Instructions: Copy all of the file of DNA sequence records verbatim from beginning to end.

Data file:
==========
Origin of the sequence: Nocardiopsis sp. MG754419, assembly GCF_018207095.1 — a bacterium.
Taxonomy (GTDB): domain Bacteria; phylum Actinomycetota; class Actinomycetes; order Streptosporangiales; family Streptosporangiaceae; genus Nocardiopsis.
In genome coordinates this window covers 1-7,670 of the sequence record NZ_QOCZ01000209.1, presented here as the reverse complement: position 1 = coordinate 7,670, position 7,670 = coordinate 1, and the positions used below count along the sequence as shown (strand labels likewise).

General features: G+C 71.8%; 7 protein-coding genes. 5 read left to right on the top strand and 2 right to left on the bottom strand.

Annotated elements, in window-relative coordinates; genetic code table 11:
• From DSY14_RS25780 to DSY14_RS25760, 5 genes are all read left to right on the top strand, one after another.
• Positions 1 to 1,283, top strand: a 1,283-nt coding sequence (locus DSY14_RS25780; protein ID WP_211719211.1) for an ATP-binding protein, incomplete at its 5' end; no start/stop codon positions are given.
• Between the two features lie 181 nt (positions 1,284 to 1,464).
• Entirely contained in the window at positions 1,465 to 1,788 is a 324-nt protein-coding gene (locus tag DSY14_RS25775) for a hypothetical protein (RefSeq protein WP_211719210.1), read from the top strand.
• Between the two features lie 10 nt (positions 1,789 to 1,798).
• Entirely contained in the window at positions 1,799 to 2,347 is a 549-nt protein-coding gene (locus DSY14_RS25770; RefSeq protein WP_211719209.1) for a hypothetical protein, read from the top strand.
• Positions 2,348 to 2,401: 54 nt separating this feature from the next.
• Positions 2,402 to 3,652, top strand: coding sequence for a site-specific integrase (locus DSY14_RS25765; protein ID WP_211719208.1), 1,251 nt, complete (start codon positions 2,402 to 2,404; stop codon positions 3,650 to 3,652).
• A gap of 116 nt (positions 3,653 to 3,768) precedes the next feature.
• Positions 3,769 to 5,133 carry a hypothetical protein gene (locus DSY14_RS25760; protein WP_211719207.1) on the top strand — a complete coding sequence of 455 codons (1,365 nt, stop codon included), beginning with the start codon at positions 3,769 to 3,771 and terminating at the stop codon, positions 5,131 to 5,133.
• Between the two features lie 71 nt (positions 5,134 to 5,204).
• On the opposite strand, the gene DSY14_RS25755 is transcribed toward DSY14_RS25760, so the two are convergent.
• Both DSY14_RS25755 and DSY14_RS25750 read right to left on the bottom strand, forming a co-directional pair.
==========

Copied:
Origin of the sequence: Nocardiopsis sp. MG754419, assembly GCF_018207095.1 — a bacterium.
Taxonomy (GTDB): domain Bacteria; phylum Actinomycetota; class Actinomycetes; order Streptosporangiales; family Streptosporangiaceae; genus Nocardiopsis.
In genome coordinates this window covers 1-7,670 of the sequence record NZ_QOCZ01000209.1, presented here as the reverse complement: position 1 = coordinate 7,670, position 7,670 = coordinate 1, and the positions used below count along the sequence as shown (strand labels likewise).

General features: G+C 71.8%; 7 protein-coding genes. 5 read left to right on the top strand and 2 right to left on the bottom strand.

Annotated elements, in window-relative coordinates; genetic code table 11:
• From DSY14_RS25780 to DSY14_RS25760, 5 genes are all read left to right on the top strand, one after another.
• Positions 1 to 1,283, top strand: a 1,283-nt coding sequence (locus DSY14_RS25780; protein ID WP_211719211.1) for an ATP-binding protein, incomplete at its 5' end; no start/stop codon positions are given.
• Between the two features lie 181 nt (positions 1,284 to 1,464).
• Entirely contained in the window at positions 1,465 to 1,788 is a 324-nt protein-coding gene (locus tag DSY14_RS25775) for a hypothetical protein (RefSeq protein WP_211719210.1), read from the top strand.
• Between the two features lie 10 nt (positions 1,789 to 1,798).
• Entirely contained in the window at positions 1,799 to 2,347 is a 549-nt protein-coding gene (locus DSY14_RS25770; RefSeq protein WP_211719209.1) for a hypothetical protein, read from the top strand.
• Positions 2,348 to 2,401: 54 nt separating this feature from the next.
• Positions 2,402 to 3,652, top strand: coding sequence for a site-specific integrase (locus DSY14_RS25765; protein ID WP_211719208.1), 1,251 nt, complete (start codon positions 2,402 to 2,404; stop codon positions 3,650 to 3,652).
• A gap of 116 nt (positions 3,653 to 3,768) precedes the next feature.
• Positions 3,769 to 5,133 carry a hypothetical protein gene (locus DSY14_RS25760; protein WP_211719207.1) on the top strand — a complete coding sequence of 455 codons (1,365 nt, stop codon included), beginning with the start codon at positions 3,769 to 3,771 and terminating at the stop codon, positions 5,131 to 5,133.
• Between the two features lie 71 nt (positions 5,134 to 5,204).
• On the opposite strand, the gene DSY14_RS25755 is transcribed toward DSY14_RS25760, so the two are convergent.
• Both DSY14_RS25755 and DSY14_RS25750 read right to left on the bottom strand, forming a co-directional pair.